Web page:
Columbus is the 13th most affordable city for renters, study says
Courtesy of NBC4
By Maeve Walsh
May 25, 2022
COLUMBUS, Ohio (WCMH) – While Columbus renters are dishing out more dollars toward their monthly rental payments, the grass may not be as green in other markets, a new study reports.
A recent report from Clever Real Estate positioned Columbus, when compared with 50 metro areas in the U.S., as the 13th most affordable city for renters when measuring the area’s average rent-to-income ratio.
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Using data from the U.S. Department of Housing and Urban Development and the U.S. Census Bureau, the study found that Columbus residents spend an average of 17.84% of their income on housing – well under the popular rule of thumb for renters to devote around 30% of their income on rental payments.
The No. 13 spot is not a surprise to Jon Melchi, executive director of the Building Industry Association of Central Ohio, who said Midwestern cities like Columbus are generally prime locations for a diverse, more affordable supply of housing.
“Historically, the city of Columbus has embraced a diversity of housing in a way that some other communities have not,” Melchi said. “That’s been a challenge more recently, but on a historic level, we have a variety of different products which I think helps to meet the demand that’s in the community.”
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While Columbus trumps a majority of the 50 metro areas analyzed in the study, that doesn’t mean rental prices haven’t soared in recent years. The average 2022 rent for Columbus residents sits at $1,032 – a nearly 73% increase from rental prices in 2000.
Construction delays are at an all-time high across the country, contributing to a high demand for a limited supply of housing, according to Clever Real Estate. Nationwide, the study found that from 1985 to 2020, rent prices increased by 149%, whereas income grew by only 35%.
City Median Rent 2020 Median Income 2020 Rent-to-Income Ratio
Joe Motil, a long-time Columbus activist and Clintonville Area commissioner who said he’s will run for Columbus mayor in 2023, said the study doesn’t capture the entire story of renting in the city.
About 54,000 low- and middle-income Franklin County residents pay more than half of their income on rent, according to the Affordable Housing Alliance of Central Ohio, which he said is swept under the rug in the study.
“I think that what they reference in their study is also that of really middle-income white-collar workers and those that serve as the labor pool for corporate Columbus,” Motil said. “And I don’t think that, you know, that’s reflective in terms of the true housing needs for the Columbus and Franklin County area.”
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What the study fails to holistically illustrate, according to Columbus Urban League president Stephanie Hightower, is the challenges faced by many low-income Black and brown people in securing stable housing – and the couch surfers living at home with their families.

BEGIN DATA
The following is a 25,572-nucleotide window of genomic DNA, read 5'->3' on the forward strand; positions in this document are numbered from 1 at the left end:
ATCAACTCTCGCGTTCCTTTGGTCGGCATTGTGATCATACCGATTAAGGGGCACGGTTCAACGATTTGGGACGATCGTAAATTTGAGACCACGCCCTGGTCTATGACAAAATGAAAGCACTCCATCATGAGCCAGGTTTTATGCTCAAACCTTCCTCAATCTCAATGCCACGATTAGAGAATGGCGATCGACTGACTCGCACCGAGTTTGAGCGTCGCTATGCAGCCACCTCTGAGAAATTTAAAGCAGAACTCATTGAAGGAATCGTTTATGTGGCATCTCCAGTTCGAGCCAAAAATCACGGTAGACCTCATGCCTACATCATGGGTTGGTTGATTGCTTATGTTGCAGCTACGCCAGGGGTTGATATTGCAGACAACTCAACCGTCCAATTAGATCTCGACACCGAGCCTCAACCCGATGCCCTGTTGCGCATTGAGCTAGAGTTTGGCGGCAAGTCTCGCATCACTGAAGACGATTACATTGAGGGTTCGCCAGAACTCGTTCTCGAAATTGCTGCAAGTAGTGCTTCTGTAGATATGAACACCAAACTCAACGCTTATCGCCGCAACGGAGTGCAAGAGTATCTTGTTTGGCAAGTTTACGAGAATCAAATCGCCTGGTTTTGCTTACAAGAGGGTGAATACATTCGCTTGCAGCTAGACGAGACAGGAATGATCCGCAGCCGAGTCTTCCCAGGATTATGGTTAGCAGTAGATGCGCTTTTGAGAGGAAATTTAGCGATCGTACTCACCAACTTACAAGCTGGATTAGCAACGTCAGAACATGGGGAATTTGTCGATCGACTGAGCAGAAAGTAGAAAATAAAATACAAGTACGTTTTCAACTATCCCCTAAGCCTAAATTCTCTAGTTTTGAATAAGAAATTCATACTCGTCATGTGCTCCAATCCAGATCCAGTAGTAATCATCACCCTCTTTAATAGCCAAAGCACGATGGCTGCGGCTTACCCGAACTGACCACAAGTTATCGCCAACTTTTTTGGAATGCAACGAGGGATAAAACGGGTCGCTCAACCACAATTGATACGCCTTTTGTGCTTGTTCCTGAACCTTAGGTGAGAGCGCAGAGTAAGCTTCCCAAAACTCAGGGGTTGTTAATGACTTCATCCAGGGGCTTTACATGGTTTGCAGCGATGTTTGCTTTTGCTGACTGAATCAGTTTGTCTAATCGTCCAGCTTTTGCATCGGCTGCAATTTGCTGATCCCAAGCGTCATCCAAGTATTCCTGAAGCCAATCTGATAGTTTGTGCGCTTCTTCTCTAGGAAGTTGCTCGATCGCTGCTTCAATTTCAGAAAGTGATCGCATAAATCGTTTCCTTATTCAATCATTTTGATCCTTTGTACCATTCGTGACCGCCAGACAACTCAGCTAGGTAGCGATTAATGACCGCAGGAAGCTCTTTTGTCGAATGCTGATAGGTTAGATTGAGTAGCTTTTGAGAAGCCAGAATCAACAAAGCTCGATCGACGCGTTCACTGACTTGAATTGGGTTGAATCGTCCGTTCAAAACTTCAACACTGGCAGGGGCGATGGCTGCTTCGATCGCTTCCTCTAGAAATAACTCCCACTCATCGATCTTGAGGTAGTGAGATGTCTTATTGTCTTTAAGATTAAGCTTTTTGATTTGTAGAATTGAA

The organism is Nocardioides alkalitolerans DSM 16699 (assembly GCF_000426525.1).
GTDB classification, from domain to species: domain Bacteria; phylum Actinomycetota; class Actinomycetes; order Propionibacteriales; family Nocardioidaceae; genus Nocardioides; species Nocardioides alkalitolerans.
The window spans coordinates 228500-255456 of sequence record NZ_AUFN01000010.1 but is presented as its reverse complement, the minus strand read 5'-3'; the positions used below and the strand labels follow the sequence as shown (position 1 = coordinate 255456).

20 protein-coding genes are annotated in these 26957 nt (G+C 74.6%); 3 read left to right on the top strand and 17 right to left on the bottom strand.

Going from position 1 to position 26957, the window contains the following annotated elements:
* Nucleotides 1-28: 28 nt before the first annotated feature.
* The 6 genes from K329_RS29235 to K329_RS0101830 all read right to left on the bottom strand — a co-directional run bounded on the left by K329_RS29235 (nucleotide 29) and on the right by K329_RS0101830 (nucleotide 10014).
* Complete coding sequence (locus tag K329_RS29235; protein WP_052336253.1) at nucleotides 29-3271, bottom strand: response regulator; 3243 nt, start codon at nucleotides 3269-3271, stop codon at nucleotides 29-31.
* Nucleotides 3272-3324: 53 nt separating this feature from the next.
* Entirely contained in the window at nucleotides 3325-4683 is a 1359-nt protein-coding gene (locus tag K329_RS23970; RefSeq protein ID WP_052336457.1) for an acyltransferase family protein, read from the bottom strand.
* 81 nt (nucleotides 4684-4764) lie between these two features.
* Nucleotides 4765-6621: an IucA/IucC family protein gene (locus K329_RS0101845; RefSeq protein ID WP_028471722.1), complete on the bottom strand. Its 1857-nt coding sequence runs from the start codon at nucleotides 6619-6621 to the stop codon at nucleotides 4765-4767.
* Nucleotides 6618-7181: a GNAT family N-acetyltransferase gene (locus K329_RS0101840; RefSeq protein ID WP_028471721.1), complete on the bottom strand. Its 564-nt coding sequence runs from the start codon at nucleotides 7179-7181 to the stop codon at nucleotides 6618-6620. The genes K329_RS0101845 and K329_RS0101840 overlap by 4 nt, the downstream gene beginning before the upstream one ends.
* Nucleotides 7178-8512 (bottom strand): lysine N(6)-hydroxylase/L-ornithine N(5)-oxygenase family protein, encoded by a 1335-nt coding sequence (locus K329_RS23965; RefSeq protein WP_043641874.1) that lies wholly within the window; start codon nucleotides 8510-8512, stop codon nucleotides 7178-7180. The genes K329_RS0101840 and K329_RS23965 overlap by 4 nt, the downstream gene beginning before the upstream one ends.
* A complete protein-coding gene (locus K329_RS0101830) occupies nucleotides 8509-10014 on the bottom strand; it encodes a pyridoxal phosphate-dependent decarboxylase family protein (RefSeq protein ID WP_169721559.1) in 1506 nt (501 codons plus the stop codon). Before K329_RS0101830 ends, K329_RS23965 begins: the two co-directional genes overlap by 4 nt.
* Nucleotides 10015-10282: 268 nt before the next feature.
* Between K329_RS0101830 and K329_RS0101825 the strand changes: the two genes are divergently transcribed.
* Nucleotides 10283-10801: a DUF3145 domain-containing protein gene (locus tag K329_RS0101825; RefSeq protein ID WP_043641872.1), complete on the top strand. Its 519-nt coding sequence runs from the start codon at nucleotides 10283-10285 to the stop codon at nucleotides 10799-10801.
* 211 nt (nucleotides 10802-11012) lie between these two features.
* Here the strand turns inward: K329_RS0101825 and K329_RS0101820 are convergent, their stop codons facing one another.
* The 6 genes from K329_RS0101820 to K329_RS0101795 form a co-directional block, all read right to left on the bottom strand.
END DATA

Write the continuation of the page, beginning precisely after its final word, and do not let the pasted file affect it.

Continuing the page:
Many residents served by the Columbus Urban League, a nonprofit that aims to improve the economic and educational status of marginalized people, are also less likely to respond to or be accounted for in surveys.
Not only did the Pew Research Center find that Black adults were 13% less likely than their white counterparts to respond to the census, but the U.S. Census Bureau itself reported that the 2020 census overcounted white adults by nearly 2% and undercounted Black by nearly 3% and Hispanics by nearly 5%.
“If we really did have an opportunity to survey different families in the urban core, I think we would find that that number would be even higher,” Hightower said.
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While Melchi said the 54,000 people paying 50% or more of their annual income on rent is too high a number, he said rent prices are soaring across the country, not just in Columbus.
Building more housing at all price points, he said, is key to keeping the area affordable. The central Ohio region gains about 70 new residents each day, yet construction is not keeping up with the housing demand, he said.
Melchi told NBC4 in April that the region needs between 14,000 and 17,000 housing units each year, but in 2020, only about 10,800 units were built – a deficit that he said must be reversed in order to keep options affordable and continue attracting more people to the region.
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“What we have in Columbus has always been a competitive advantage in terms of the amenities that are offered throughout the region and relative affordability for individuals and families who want to be in this region,” he said. “I think that’s why we’ve seen population continue to increase in this area.”
Erin Prosser, assistant director of housing strategies for the city of Columbus, said the metro area is indeed affordable, relative to other cities. But the region could be headed toward a housing shortage, she said, as Columbus only builds one house for every two-and-a-half jobs brought into the region.
“We as a community will need to build the housing infrastructure to support our growing region, invest in affordable housing for families, preserve the existing affordability we have, and most importantly, include all our residents in our prosperity,” Prosser said in an email.
City Median Rent 2020 Median Income 2020 Rent-to-Income Ratio
“What those areas all have in common is that they’re very difficult to build and develop housing,” he said. “And I think that’s, again, a cautionary tale for us in central Ohio.”
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